November 27, 2013 South Carolina Court of Appeals published opinions

ZAN, LLC v Ripley Cove, LLC

ZAN purchased lots and slips from Ripley. ZAN learned that the slip could not be widened to allow ZAN’s boat to dock and sued to rescind the contract. The master ruled Ripley had negligently misrepresented the ownership and width of the slip, but awarded damages instead of rescission as there was n dispute as to one of the lots. The panel reversed and remanded. Applying de novo review, it held that the misrepresentation was proven, the ability to dock the boat was central to the contract and, because rescission would apply to all lots and slips, recession was available. However, because there was no evidence as to the feasibility of returning the parties to the status quo before the contract, the case was remanded for findings on this issue.

Baker v Hilton Hotels Corporation

Baker sought worker’s compensation permanent disability benefits for injuries to his brain and back sustained when ceiling tile fell on his head. Benefits were awarded for the back, but, not the claimed brain injury. The panel affirmed in part and remanded. It held that the appellate panel’s finding there was physical brain damage appeared to be inconsistent with physician’s report relied upon. Thus, the panel remanded instructing the appellate panel to clarify its treatment of the report and cite specific evidence to justify its conclusion about whether Baker suffered physical brain injury. The panel affirmed the appellate panel’s reliance on an overturned Court of Appeals opinion as the portion relied upon remains a correct statement of the law for the proposition cited.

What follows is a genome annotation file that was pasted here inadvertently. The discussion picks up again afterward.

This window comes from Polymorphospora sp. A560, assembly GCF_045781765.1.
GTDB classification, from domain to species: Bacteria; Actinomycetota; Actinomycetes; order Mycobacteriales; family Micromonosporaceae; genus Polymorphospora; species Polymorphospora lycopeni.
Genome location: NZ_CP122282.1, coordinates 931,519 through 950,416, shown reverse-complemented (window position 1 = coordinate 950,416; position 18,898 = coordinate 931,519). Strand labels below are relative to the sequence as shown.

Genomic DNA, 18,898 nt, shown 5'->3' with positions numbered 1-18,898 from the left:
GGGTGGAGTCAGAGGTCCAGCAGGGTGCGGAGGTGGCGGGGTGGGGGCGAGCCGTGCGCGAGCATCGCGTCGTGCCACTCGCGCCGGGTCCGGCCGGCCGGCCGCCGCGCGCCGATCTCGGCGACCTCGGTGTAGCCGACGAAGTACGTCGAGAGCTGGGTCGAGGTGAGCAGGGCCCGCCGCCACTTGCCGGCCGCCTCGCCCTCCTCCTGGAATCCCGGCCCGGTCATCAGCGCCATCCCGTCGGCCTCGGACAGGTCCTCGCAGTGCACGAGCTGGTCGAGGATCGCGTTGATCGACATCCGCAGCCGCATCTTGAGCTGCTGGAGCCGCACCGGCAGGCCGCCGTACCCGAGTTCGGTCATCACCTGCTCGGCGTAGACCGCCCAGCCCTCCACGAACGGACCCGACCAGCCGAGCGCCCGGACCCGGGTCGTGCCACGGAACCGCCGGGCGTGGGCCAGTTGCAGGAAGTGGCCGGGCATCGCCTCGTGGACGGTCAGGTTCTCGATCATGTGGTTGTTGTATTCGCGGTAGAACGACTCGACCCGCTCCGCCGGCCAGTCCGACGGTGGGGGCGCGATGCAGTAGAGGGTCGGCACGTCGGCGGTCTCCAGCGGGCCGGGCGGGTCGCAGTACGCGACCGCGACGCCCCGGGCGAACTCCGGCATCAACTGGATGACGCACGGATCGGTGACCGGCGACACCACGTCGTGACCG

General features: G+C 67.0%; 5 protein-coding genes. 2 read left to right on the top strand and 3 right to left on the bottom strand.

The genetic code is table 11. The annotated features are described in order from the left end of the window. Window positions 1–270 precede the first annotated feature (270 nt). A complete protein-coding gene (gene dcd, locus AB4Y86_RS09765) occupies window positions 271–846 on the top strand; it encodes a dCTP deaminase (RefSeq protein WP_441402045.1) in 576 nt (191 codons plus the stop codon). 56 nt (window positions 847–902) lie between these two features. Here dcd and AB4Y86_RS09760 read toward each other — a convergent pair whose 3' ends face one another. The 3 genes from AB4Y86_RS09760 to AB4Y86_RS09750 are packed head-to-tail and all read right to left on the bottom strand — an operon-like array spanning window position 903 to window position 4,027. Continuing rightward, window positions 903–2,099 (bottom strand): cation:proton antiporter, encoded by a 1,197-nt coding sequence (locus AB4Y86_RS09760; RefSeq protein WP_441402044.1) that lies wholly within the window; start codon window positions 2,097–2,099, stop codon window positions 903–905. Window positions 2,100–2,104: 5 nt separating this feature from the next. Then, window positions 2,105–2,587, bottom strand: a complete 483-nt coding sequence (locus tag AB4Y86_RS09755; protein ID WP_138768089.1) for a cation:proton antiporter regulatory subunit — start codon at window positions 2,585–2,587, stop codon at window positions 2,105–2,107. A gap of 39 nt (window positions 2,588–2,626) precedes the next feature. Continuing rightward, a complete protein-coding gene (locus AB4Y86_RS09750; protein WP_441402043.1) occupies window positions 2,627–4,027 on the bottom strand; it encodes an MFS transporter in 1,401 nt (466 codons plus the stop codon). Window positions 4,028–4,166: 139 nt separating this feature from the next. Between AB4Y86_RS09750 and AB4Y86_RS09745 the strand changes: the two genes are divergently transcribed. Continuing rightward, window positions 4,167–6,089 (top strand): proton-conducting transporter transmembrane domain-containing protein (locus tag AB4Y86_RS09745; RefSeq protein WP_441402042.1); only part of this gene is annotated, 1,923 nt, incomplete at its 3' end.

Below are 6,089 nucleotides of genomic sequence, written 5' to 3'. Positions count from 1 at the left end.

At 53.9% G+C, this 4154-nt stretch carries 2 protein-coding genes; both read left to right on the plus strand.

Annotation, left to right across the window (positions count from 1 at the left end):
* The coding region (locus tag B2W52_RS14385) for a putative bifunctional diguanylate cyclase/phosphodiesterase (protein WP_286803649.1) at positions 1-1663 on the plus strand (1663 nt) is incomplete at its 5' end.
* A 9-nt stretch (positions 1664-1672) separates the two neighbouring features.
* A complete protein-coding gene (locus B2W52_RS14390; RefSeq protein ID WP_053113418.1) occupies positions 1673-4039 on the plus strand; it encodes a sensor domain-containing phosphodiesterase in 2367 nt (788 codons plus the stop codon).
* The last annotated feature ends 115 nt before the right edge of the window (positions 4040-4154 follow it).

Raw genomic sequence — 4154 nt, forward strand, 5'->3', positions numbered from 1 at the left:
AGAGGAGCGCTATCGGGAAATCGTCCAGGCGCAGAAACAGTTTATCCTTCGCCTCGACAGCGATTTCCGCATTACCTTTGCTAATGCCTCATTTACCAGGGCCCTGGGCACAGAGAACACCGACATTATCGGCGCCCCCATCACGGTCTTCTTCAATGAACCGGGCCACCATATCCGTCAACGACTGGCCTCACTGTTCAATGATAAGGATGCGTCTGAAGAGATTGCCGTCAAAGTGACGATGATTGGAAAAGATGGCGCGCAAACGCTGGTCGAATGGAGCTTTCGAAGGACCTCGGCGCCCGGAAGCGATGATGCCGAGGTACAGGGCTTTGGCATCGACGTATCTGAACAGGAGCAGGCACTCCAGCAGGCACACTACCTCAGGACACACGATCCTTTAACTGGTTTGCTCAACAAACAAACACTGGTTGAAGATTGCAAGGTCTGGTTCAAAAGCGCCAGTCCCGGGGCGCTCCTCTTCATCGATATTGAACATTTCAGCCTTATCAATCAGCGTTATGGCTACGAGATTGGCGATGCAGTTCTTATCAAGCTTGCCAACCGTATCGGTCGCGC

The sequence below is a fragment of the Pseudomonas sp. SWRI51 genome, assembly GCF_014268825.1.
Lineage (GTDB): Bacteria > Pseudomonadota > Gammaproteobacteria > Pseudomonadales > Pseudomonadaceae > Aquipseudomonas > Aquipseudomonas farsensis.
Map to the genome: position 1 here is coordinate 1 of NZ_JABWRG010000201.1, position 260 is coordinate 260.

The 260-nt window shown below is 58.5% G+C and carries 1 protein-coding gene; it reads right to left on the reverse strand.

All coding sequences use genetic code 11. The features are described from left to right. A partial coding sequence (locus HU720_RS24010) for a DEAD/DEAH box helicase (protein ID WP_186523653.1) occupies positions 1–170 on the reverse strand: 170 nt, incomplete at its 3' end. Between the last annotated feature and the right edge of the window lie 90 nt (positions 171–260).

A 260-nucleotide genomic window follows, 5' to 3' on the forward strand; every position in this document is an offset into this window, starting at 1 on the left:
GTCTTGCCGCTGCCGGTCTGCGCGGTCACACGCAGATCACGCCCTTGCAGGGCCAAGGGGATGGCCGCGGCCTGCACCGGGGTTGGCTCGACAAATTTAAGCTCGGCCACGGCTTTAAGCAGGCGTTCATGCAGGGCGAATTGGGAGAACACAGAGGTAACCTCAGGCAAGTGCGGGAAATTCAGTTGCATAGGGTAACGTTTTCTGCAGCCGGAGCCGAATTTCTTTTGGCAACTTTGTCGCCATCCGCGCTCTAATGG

Fragosa v Cade Construction, LLC

Fragosa was severely injured when hit in the head by a crane. He sought permanent lifetime benefits for brain damage which was denied. The panel affirmed in part and remanded. It held that eh appellate panel made inconsistent findings as to whether there was brain damage and remanded the case for determination if there was damage and specific evidentiary support if the finding is yes. The panel affirmed reliance on a doctor’s report as the doctor reasonably relied on the diagnostic conclusions of radiologists and other physicians in reaching his conclusion.

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